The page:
Census of Population and Housing, 1990 [United States] Series
Investigator(s): U.S. Bureau of the Census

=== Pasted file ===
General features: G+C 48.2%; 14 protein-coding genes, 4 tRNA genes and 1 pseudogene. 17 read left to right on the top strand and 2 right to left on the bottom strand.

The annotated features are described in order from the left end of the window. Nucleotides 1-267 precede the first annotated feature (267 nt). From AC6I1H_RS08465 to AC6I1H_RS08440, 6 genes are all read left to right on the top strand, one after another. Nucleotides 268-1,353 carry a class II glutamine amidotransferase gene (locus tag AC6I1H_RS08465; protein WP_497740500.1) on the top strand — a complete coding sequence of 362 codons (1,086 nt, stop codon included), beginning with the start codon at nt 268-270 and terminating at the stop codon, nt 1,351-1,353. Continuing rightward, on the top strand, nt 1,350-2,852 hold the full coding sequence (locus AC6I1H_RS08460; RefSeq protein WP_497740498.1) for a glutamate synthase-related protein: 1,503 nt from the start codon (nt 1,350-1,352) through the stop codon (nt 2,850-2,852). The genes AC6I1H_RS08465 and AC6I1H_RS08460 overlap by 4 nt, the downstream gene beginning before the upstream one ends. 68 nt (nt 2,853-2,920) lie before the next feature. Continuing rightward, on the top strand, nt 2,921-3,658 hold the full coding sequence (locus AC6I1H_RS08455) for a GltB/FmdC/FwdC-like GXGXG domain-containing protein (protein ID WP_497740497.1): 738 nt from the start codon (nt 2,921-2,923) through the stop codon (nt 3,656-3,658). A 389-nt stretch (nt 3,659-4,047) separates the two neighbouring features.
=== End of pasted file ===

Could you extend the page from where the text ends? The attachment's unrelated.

In addition to the historic Census files, 1790-1950, ICPSR archives and distributes Census data acquired from the United States Census Bureau as well as files prepared by ICPSR and other principal investigators for the decennial years 1960, 1970, 1980, 1990, and 2000. These include major sets such as the Summary Tape/Count Files, Master Enumeration District List (MEDList) Files, and Public Use Microdata Samples (PUMS), as well as various subsets. ICPSR's holdings of 1990 Census data are separated into three basic types: Summary Tape Files, Public Law (P.L.) 94-171 data, and Public Use Microdata Samples (PUMS). Within these collections, various data subsets are available, depending on the user's needs. In addition, several special tabulations based on the 1990 Census are available, including the Equal Employment Opportunity Special File; Extract Data; Public Law (P.L.) 94-171 Data; Special Tabulation Program (STP) 14A, Special Tabulation on Aging; TIGER/Census Tract File; and Modified Age/Race, Sex, and Hispanic Origin (MARS) State and County File. Summary Tape Files include files in the Summary Tape File 1 (STF 1), Summary Tape File 2 (STF 2), Summary Tape File 3 (STF 3), and Summary Tape File 4 (STF 4) series. The Summary Tape Files contain 100-percent data on population and housing. The record layout is identical for all the four series but the geographic coverage differs. Data are provided for states and their subareas in hierarchical sequence down to the block group level. Public Law (P.L.) 94-171 data provide data for voting districts (e.g., election precincts, city wards) in addition to standard census geographic areas such as counties, cities, census tracts, and blocks in accordance with the requirement of the 1975 Public Law 94-171 which mandates the Census Bureau to provide redistricting data in a format requested by state governments. Public Use Microdata Samples (PUMS) were creatd by the Census Bureau since 1960 as part of each decennial enumeration. PUMS make it possible for researchers to create tabulations tailored to their particular questions and to make time-series comparisons. Public Use Microdata Samples (PUMS) for the 1990 Census contain records representing 5 percent and 1 percent samples of the housing units in the U.S., with information on the characteristics of each unit and the people in them. Both the 5 percent and 1 percent samples have the same subject content and vary only in geographic composition of the Public Use Microdata Area (PUMA).